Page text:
Audie Award Finalist, Fiction, 2014
Helene Wecker's dazzling debut novel tells the story of two supernatural creatures who appear mysteriously in 1899 New York. Chava is a golem, a creature made of clay, brought to life by a strange man who dabbles in dark Kabbalistic magic. When her master dies at sea on the voyage from Poland, she is unmoored and adrift as the ship arrives in New York Harbor. Ahmad is a jinni, a being of fire, born in the ancient Syrian Desert. Trapped in an old copper flask by a Bedouin wizard centuries ago, he is released accidentally by a tinsmith in a Lower Manhattan shop.
Struggling to make their way in this strange new place, the Golem and the Jinni try to fit in with their neighbors while masking their true natures. Surrounding them is a community of immigrants: the coffeehouse owner Maryam Faddoul, a pillar of wisdom and support for her Syrian neighbors; the solitary ice cream maker Saleh, a damaged man cursed by tragedy; the kind and caring Rabbi Meyer and his beleaguered nephew, Michael, whose Sheltering House receives newly arrived Jewish men; the adventurous young socialite Sophia Winston; and the enigmatic Joseph Schall, a dangerous man driven by ferocious ambition and esoteric wisdom.
Meeting by chance, the two creatures become unlikely friends whose tenuous attachment challenges their opposing natures, until the night a terrifying incident drives them back into their separate worlds. But a powerful menace will soon bring the Golem and the Jinni together again, threatening their existence and forcing them to make a fateful choice.
Marvelous and compulsively listenable, The Golem and the Jinni weaves strands of folk mythology, historical fiction, and magical fable into a wondrously inventive and unforgettable tale.
©2013 Helene Wecker (P)2013 HarperCollins Publishers
It was original and very well written. A story that draws you in and keeps you until the very last page- wishing it wouldn't end. I love books like that- it doesn't happen often enough!
I kept wondering how the author came up with the idea for this story - it's so unique. She does a good job of keeping you guessing. Also of making you really care about the characters and what happens to them. It's a fantastical story, obviously, but done in a way so that it never seems silly or too far-fetched.
I haven't heard any other George Guidall's performances, but he was fantastic! Very distinct voices for each character that fit them very well- even with accents and female voices. There was never any confusion about who was speaking, which can happen if the performer is not very good.
This novel easily ranks among the top 5% of audio books. George Guidall is undeniably the best male narrator. He savors words and breaths life into phrases. His timing and rhythm is impeccable. (I buy some audio books just to hear Guidall's wonderful voice.)
But, the story and plot is equally entrancing. It is an original novel, with unique characters, colorful history, and interesting introduction to Jewish mysticism and Bedouin myths. The characters are believable and develop well throughout the story. Do pay attention to the little details. They matter.
I'd heard a lot of very good things about this one, and it mostly held up to them. It's the latest in a line of recent "fantasy for grown-ups" books, and it falls between Jonathan Strange & Mr. Norrell and Mr. Penumbra's 24 Hour Bookstore -- to pick a couple at the extremes of quality. This has all the ambition of the books of its sort -- a clever setting with the addition of some thoughts on the nature of immigrant life almost a century ago -- and it's solidly written. Parts go on a bit long, and it doesn't resolve itself with quite the satisfaction of the best in the genre, but it's still fun. It falls short of The Midnight Circus, say, but so do most books. I'd like to have seen it move more quickly once it established its characters (and there's an overly neat coming together of seemingly separate threads) but I do recommend it.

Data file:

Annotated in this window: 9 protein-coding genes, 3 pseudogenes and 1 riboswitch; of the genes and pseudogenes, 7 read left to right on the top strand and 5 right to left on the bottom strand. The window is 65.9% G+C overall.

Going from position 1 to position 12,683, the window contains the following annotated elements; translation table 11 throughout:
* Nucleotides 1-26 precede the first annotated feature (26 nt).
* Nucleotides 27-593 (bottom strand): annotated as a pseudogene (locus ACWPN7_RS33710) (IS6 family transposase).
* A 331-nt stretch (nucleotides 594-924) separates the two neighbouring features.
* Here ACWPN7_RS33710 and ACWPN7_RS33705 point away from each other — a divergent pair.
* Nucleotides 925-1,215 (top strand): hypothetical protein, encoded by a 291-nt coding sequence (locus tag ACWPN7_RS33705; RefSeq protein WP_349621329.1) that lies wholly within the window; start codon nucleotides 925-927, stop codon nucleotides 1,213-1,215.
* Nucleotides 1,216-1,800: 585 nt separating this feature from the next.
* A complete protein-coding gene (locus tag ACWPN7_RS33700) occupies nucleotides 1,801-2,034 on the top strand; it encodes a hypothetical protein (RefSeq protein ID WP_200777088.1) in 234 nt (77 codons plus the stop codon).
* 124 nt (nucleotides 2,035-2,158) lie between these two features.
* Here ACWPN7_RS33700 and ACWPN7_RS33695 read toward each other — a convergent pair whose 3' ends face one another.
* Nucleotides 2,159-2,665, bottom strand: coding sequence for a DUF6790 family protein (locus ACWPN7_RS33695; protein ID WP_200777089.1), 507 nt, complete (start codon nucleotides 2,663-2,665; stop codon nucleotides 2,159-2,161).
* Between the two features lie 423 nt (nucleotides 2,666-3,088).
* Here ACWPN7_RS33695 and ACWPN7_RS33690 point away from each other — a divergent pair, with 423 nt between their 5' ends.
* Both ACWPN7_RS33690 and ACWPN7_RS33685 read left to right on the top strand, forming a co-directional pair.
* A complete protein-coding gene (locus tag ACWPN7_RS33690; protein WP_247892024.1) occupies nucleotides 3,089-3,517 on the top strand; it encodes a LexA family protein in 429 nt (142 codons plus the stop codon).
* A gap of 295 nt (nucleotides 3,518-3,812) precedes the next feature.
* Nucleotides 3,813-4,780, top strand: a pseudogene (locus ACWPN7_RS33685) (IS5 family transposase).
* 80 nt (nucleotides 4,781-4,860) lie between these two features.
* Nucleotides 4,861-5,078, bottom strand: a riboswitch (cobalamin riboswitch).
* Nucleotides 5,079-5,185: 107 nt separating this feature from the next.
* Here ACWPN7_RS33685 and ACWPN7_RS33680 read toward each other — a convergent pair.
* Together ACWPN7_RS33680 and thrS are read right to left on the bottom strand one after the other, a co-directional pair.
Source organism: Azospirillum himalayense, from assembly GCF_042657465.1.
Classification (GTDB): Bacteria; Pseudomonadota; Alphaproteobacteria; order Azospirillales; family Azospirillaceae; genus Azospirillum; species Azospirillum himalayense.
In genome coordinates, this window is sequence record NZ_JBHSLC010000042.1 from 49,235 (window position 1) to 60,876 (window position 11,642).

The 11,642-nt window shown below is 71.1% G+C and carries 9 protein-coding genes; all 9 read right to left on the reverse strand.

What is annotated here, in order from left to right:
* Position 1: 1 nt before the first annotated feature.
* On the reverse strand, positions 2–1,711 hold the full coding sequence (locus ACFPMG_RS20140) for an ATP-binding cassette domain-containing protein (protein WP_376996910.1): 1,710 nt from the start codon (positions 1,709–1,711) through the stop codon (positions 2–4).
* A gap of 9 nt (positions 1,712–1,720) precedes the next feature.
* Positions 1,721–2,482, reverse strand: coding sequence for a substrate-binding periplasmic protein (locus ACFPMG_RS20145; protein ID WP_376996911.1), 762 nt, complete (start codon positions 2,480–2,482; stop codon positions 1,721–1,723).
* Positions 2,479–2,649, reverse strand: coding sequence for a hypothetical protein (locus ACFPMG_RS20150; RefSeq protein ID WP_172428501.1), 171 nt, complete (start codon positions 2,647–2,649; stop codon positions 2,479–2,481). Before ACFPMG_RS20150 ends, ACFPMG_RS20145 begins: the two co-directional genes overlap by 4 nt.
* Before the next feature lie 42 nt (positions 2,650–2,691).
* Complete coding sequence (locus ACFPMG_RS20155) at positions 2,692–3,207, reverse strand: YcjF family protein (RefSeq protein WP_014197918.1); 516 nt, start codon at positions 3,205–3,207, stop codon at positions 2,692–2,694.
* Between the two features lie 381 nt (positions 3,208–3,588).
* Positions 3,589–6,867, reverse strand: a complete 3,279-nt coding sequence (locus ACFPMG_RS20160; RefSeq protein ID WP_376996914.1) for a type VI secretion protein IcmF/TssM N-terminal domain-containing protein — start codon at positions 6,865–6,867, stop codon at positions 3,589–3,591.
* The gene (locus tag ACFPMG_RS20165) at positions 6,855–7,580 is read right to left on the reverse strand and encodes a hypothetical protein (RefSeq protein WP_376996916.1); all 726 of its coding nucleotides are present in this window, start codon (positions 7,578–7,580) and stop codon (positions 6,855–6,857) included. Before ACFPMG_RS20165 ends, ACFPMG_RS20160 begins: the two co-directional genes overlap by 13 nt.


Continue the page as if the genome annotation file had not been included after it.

Reader is slow and molasses like. If I am using audio book while driving he makes me sleepy and drowsy. Great story though. Can get confusing at times seeing as how it flits from past to present and on top of that it changes what it calls the characters in different times. So for an audio book that can get annoying.
I have listened to this book several times and enjoy it again and again.
The narration is amazing and the story development is wonderfully expressed. I googled what is a Golem and Jinni after my first listen and was compelled to listen again. It has since become one of my favorite books!
Creatures have human struggles with the need to express their true selves while living within the constraints of physical form and culture. Well developed story and likable characters. Predictable ending.
Uh..."Golem and Jinni"? That's really what it's about, it says it in the title.
Comparing and contrasting what it means to be a golem versus what it means to be a jinni. One is a being of clay, built to be dumb and subservient, longing for the security and guidance of a master. The other, a being of fire and wind, longing for freedom but forced to serve. It's a nice juxtaposition.
His pronunciation of the Hebrew/Yiddish and Arabic names and phrases, along with the subtle accenting, really helped differentiate the two cultures and bring them to life.
Early on, the jinni announces his plans to seduce another character and then does it without any hesitation. I thought that was hilarious and awesome.
If this is Helene Wecker's debut novel, I can't wait to see her next one.
This story is a slow burn. To say it drags at the beginning does not do it justice. Having said all of that the story does eventually comes into its own and the ending is one that satisfies nicely.
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